We’ve all heard the jokes.
On Saturday Night Live. On Key & Peele. On the late-night shows.
Trump doesn’t even want the job!
But what if it’s true? How would that change our expectations for the behavior of Trump and his subordinates? Would there be any reason left for us to assume they’ll conform to social norms, if in fact they intend to be gone from the political scene—undoubtedly, much enriched and prepped for future riches—in four years?
What if the man who never expected to win never expects to win—or even run—ever again? What if the reason Mr. Trump so often cites his own nobility in giving up his business interests is that he doesn’t intend to do so for very long? Or, given recent reporting, at all? He’s already said that he won’t divest from his business while president, and now, according to Washington Post reporting, there’s no indication he’s even started the process of distancing himself from them—a process he himself announced with great fanfare over a week ago. Now that Trump’s repeated insistence that he’ll release his tax returns post-audit has been revealed as a lie, why shouldn’t we expect the same of a business divestment plan announced over a stack of blank papers?
We’ve long assumed that politicians won’t lie to us—at least, not too much—or break with longstanding norms of decorum (again, not too much) because doing so would (a) harm their political party irreparably, (b) destroy any shot they ever had for re-election, and (c) tarnish their personal reputation beyond salvaging.
Many Trump critics have joked that he’s a narcissist or even a sociopath, and therefore abnormal in all his calculations. But again, what if the jokes have more than a kernel of truth to them? Does a party-hopping narcissist who campaigned openly against “his own” party care what happens to that party after he’s left office, or even while he’s still there? Would a man for whom the presidency was merely another status achievement balk at simply stepping down from the job after four years, either because he feared losing or because he felt he’d proven all he had to by “winning” just once? Can a sociopath feel the pain of a reputation damaged beyond repair?
Whether you voted for Trump or against him, and whether you support him now or do not, you’ll probably agree that this is not a man incapable of framing a defeat as a win, and this is not a man who cares so much about what people say of him that he’s willing to modify his behavior to please. Nor is this a man who’d ever place party loyalty over the economic welfare of him and his family. In other words, there’s no obvious reason for Trump to need to secure or care about securing another term as president, and we in the media should start tailoring our assessments of Trump’s behavior—and that of his chief subordinates—with that possibility in mind.
Media coverage of Sean Spicer’s dishonest harangue of the White House press corps, and subsequent coverage of Kellyanne Conway’s Orwellian citation of “alternative facts,” both presumed that Spicer and Conway (a) have a sense of shame themselves, and (b) can be cowed into conformance with social norms through the implicit threat of not winning the mid-term elections in 2018 and the presidential election in 2020. The first thesis must be discarded in view of their repeated public behaviors, but what if the latter is a faulty assumption as well?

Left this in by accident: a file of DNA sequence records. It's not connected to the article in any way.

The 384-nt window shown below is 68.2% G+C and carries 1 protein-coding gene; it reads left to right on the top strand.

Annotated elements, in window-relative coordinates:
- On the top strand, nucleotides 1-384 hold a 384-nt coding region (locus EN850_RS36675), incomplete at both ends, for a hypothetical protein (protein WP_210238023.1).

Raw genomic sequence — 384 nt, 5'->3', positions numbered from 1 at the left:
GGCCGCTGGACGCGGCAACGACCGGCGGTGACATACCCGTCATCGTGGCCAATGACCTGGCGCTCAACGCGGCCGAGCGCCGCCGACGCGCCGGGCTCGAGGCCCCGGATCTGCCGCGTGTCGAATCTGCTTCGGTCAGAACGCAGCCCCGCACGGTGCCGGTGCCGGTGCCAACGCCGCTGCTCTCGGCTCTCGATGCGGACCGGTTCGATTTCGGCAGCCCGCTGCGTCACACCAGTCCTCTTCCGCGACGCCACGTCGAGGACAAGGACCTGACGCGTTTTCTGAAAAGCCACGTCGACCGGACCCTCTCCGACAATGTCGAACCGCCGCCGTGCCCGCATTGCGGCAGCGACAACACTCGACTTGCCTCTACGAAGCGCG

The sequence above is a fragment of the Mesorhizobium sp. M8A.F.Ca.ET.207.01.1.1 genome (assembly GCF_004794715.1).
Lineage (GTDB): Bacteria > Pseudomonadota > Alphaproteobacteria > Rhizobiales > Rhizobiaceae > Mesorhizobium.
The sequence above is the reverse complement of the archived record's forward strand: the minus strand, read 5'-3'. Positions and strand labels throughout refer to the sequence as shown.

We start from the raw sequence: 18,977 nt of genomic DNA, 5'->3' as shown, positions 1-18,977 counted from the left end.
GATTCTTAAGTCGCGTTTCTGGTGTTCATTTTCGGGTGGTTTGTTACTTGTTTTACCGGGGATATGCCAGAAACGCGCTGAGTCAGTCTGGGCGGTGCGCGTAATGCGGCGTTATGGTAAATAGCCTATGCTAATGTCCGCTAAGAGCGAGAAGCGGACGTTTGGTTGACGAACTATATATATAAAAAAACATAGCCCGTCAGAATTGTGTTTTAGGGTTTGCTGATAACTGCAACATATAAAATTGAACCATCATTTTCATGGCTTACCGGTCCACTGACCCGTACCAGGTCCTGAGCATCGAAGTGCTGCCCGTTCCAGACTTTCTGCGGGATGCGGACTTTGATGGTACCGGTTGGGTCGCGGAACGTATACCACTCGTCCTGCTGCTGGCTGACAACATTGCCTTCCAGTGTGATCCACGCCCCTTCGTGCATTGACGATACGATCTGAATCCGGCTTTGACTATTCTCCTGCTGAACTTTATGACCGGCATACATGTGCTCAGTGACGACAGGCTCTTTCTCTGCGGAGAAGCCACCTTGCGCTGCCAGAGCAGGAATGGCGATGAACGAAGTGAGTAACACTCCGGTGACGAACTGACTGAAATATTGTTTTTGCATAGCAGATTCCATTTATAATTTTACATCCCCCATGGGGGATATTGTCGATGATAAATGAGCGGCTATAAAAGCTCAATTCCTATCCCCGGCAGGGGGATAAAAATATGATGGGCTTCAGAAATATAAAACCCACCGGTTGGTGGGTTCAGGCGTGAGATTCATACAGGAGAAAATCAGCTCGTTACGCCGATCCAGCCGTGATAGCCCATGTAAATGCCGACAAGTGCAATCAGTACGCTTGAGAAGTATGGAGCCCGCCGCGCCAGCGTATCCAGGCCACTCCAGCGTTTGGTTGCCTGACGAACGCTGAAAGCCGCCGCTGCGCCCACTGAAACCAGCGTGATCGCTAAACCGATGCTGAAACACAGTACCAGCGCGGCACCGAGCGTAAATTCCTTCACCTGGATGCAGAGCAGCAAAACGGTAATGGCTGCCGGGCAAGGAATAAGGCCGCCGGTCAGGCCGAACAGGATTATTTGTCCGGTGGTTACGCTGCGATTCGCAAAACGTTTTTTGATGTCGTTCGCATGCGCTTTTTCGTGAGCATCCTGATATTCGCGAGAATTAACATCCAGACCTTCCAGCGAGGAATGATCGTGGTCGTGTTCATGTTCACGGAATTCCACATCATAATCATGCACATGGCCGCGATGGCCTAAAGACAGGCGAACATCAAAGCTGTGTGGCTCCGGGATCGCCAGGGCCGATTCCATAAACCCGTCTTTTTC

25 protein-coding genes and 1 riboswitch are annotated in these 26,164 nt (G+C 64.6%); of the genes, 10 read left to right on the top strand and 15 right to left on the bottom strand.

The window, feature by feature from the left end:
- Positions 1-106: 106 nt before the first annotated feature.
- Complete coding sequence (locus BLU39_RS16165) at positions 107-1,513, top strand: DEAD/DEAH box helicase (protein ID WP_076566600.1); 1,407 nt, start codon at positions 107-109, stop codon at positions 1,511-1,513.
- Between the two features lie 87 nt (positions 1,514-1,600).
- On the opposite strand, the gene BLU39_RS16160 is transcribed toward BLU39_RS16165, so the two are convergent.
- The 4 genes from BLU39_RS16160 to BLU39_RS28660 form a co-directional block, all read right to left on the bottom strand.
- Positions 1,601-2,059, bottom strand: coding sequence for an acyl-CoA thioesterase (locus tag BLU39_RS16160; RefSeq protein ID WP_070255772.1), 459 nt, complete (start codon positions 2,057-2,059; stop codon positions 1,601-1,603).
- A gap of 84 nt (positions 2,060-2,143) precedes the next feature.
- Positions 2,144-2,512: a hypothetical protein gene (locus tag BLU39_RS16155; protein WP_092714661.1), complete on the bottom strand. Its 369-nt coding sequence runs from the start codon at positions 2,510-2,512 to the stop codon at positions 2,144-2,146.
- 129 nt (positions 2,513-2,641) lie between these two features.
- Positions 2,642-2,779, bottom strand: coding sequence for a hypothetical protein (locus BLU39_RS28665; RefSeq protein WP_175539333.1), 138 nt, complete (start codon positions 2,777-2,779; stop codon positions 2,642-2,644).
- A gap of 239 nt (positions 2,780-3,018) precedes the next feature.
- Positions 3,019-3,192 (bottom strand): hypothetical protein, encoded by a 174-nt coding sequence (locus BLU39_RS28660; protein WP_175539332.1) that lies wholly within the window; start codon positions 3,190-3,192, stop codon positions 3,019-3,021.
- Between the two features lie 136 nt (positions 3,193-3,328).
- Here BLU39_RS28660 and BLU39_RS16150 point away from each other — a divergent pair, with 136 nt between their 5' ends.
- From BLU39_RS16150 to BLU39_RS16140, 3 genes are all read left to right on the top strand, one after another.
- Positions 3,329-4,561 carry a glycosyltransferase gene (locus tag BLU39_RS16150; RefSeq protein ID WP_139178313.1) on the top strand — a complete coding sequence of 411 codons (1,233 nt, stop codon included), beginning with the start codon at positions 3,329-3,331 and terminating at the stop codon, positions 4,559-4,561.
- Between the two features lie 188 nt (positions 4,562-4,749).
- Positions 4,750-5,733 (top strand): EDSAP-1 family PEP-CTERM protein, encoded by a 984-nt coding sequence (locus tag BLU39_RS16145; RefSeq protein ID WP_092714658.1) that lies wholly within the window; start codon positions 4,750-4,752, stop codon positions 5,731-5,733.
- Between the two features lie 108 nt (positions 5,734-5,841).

It seems a political sacrilege, but this sort of thinking is certainly not unheard of in the celebrity culture from which Mr. Trump himself hails. Have you seen the movie Dave, with Kevin Kline? Or Bulworth, with Warren Beatty? The Hollywood model for a presidency is a one-term gig with popcorn-munching theatrics aplenty and no sequel. Sound familiar? It’s the film the whole world is watching right now.
The question is, then, if basic decorum is out the window—because a re-election campaign is more or less out the window, and Trump can be expected to, with ostentatious grace, make way for his veep Mike Pence—what else will go by the wayside? What other pseudo-anarchic flouting of convention would make for good television? Cutting Medicare? Bombing North Korea? Spending most of one’s presidency on social media? Letting billionaire subordinates in the Cabinet make decisions previously (and properly) deemed presidential? Spending time and resources enriching oneself and one’s friends to the detriment of the nation? Treasonous liaisons with Vladimir Putin and Russia? Dalliances with anti-Semitic rhetoric? An end to press conferences and a “running war” with the media? A presidency marked by the high drama of personal vendettas being aired in public, but virtually no attention to governance or even the bare accoutrements of responsible, mature leadership?
You get the picture.
The national media long ago prepared itself temperamentally and professionally for this being a one-term president; now, a much more difficult pivot is necessary: accepting that the man with the highest office on Earth has the very same idea in mind.
The media, American voters, and humans around the world should be prepared for what follows when not only shame goes out the window but also the calculating shamelessness that comes—perhaps, we see now, mercifully—when a politician has long-term political ambitions.
Seth Abramson is an assistant professor at the University of New Hampshire and the author of six books, most recently Golden Age (BlazeVOX, 2017).